Not My Usual Hospital

Fortunately, I was able to schedule an arthroscopic procedure with the same surgeon exactly one year to the date of my first pvns surgery. This time I had to have surgery in a different hospital and I wasn't comfortable with my surroundings. This particular hospital had the look and feel of an inner city hospital on the wrong side of town...if you know what I mean. My admittance to the presurgical area seemed to be rushed even though it was thorough, which made me feel uncomfortable. However, my confidence in the hospital continued to diminish  when the nurse couldn't get an IV started and began freaking out about it. The upside to this is that my IV was started in the surgical suite and the block was given after I was already unconscious. I didn't realize at the time that having the block administered after I was asleep increases my chances for possible nerve damage. Fortunately I was fine but would have liked to have known. 


In recovery I was given morphine and my arm turned red and itchy. Not a true allergy, only a sensitivity so I was given benedryl. Within 5 minutes I was asked if I was ready to sit in a chair. "well I guess so." So they transferred me to stage two. 

While in stage 2 recovery my husband notified me that there was good and bad news. "Bad news?" Nope I don't want to here any bad news. "I'll take the good news first." Thankfully, the suspected recurrence of pvns turned out to be scar tissue. Finally, I catch a break with this dreaded disease. Then "the hammer" shatters my good fortune. In a hesitant voice my husband informs me that I need a knee replacement and they could do it in about 6 weeks. Yikes! More surgery is not what you want to here when you are just waking up from a surgery.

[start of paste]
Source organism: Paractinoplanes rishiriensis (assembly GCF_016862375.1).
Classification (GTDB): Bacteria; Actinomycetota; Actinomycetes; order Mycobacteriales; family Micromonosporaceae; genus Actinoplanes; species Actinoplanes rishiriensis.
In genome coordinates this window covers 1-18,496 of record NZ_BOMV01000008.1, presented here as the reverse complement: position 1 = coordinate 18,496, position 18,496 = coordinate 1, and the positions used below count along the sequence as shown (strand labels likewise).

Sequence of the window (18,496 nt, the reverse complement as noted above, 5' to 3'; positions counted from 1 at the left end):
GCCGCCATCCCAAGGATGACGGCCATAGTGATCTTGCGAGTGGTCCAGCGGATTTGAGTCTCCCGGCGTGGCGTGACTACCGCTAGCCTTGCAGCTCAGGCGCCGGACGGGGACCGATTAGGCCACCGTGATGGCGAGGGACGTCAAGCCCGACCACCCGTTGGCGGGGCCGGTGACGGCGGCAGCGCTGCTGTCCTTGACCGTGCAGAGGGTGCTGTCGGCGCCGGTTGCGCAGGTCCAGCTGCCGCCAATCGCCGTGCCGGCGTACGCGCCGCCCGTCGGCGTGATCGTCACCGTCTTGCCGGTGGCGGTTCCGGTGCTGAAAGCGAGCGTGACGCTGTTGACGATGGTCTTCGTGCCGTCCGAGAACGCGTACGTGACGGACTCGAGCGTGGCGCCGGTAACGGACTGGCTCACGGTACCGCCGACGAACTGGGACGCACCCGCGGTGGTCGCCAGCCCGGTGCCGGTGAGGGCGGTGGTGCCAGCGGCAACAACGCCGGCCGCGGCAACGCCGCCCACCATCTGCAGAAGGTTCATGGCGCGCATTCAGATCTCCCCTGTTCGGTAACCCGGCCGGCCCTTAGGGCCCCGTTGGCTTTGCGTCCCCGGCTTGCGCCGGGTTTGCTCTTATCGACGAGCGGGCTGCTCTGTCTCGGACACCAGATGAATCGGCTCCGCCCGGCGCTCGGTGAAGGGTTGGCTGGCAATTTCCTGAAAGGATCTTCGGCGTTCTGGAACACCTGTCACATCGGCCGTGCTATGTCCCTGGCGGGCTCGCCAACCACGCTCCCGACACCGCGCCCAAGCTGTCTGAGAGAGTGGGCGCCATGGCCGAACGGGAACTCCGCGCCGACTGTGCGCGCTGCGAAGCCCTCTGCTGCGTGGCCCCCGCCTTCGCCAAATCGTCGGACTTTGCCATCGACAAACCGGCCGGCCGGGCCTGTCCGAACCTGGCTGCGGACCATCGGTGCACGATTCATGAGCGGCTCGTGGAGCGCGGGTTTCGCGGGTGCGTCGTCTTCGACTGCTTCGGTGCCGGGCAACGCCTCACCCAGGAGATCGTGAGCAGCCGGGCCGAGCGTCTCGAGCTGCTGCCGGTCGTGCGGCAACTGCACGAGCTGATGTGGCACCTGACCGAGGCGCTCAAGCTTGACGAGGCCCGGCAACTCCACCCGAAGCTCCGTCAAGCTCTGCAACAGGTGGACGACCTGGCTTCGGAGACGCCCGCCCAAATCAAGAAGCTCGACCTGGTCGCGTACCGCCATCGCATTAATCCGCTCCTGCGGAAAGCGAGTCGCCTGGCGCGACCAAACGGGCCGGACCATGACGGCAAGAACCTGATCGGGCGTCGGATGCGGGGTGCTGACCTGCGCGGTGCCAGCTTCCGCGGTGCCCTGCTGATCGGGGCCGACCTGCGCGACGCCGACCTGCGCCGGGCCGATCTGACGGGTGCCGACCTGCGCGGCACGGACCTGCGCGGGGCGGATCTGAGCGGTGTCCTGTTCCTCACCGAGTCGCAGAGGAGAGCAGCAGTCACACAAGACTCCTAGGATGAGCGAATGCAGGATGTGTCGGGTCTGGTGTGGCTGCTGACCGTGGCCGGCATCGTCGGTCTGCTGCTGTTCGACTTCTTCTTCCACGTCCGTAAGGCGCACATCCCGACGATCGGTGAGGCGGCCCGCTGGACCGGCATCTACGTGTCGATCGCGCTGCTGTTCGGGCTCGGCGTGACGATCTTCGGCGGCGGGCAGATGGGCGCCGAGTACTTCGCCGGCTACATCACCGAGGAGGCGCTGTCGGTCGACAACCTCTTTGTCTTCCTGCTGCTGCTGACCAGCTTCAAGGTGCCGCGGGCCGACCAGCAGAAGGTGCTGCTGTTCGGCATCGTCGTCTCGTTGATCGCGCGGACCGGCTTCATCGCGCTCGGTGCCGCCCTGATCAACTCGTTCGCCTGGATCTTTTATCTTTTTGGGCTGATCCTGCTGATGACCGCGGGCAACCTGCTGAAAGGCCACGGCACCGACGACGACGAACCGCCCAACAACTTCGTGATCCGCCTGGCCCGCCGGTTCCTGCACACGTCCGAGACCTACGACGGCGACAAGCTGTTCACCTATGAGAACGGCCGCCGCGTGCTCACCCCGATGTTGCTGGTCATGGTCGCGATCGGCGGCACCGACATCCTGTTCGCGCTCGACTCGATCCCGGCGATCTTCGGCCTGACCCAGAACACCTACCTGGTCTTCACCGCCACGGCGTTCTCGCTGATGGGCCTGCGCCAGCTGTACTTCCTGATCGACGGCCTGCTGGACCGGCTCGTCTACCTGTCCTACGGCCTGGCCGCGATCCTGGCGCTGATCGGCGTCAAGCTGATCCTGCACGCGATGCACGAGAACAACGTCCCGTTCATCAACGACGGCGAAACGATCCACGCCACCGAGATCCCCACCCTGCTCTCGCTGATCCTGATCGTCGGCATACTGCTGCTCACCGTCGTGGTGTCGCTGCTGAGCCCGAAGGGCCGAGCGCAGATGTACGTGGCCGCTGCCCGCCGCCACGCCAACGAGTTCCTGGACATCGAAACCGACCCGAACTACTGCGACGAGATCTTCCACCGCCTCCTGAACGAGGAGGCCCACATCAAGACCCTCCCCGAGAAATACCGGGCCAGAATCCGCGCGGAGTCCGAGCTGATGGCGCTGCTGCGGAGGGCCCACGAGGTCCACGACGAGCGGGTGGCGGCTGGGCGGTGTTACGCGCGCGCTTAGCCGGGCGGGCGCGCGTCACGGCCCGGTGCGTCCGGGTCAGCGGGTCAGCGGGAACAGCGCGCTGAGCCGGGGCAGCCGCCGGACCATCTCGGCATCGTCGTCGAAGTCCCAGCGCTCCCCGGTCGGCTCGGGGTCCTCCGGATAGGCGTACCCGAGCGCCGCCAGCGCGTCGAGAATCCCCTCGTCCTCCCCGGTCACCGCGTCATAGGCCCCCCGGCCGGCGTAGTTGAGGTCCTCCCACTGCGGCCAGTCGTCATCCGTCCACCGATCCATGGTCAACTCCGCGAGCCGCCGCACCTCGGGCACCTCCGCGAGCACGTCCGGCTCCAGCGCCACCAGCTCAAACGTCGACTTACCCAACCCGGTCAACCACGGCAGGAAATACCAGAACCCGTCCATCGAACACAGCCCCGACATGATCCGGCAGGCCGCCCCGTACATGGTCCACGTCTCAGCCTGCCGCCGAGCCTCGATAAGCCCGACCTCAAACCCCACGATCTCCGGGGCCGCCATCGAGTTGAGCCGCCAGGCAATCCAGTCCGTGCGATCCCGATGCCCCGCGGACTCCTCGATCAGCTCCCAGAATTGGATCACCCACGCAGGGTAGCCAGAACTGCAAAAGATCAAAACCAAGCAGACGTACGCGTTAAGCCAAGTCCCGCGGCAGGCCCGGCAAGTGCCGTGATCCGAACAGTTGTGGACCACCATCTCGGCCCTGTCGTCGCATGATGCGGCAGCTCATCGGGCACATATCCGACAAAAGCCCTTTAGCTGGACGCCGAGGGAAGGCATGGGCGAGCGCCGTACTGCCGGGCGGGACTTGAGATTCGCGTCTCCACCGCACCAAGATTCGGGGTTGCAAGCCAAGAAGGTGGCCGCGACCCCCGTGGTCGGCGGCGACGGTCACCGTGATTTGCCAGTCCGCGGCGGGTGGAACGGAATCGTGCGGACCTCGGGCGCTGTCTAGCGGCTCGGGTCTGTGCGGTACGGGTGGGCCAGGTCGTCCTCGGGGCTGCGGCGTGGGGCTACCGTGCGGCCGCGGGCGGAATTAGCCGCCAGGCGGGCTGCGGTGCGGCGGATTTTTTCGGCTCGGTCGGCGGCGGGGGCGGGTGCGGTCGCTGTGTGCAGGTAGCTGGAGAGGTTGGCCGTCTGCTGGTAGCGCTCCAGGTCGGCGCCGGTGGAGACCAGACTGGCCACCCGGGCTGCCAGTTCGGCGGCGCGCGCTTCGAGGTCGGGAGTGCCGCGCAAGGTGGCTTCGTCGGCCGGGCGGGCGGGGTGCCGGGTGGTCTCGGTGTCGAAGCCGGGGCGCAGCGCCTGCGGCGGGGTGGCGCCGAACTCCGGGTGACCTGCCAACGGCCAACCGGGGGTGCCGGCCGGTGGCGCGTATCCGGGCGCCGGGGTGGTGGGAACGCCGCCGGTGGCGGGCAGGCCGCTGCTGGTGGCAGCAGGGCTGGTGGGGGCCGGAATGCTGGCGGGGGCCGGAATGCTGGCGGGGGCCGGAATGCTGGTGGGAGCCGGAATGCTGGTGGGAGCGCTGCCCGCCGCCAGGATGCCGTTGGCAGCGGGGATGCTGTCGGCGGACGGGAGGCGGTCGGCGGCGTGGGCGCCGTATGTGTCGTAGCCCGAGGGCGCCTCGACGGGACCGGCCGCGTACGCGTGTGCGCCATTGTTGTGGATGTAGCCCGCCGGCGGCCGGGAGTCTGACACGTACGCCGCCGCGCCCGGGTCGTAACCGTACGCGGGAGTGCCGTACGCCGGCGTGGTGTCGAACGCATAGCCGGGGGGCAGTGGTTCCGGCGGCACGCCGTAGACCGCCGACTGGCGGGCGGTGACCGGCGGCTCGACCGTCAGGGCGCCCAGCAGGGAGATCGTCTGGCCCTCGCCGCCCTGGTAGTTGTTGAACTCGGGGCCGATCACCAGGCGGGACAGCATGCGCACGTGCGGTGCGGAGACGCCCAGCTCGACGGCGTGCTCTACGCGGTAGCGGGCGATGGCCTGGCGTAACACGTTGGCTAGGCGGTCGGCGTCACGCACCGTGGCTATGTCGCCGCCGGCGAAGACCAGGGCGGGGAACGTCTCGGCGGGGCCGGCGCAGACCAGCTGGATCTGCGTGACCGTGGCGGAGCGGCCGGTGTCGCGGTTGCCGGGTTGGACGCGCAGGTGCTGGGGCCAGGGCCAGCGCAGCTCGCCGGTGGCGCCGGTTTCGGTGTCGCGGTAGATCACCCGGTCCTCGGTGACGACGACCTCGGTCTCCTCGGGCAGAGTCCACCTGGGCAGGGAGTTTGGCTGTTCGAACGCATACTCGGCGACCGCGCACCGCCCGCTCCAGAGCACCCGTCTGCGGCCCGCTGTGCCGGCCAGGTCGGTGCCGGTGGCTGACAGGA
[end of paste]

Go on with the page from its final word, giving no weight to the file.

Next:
My groggy head was still trying to comprehend the news... when after only being in stage 2 recovery for five minutes I was asked if I was ready to go home. Being drugged, uncomfortable in my surroundings, questioning the qualifications of the nursing staff, home seemed like the safest alternative.  The nurse handed my husband some papers and asked if she needed to call transportation or if I could walk. I'm barely conscious, just had knee surgery...what the heck. 

On the way home, I realize the nurse never gave any verbal instructions and I didn't have a clue as to what I needed to do for follow up. Folks this is not what you want to experience from a hospital stay. Thankfully it was just an outpatient procedure but this is why it's important to check out the hospital and make sure you are comfortable with it.

It has taken me a couple weeks to wrap my head around needing a knee replacement. I'm only 48 and the thought of a total knee replacement is terrifying. I figure knowledge is power, right? So I went on utube and watched several TKR videos and was cringing the entire time. 

Appointment With New Surgeon

Now that I had desensitized myself to the idea of a knee replacement, I made an appointment with my surgeon to ask her some questions. After a couple more weeks and much research I finally saw my surgeon. Long story short she feels that I may be a good candidate for a uni-compartmental replacement/resurfacing which is a fancy description of a partial replacement. So I make an appointment with an orthopedic surgeon who specializes in this technique and waited 2 more weeks which just gave me more time to do additional research on partial replacements. Well, what I was finding in the literature was not promising and quite frankly discouraging for the long term success of this technique.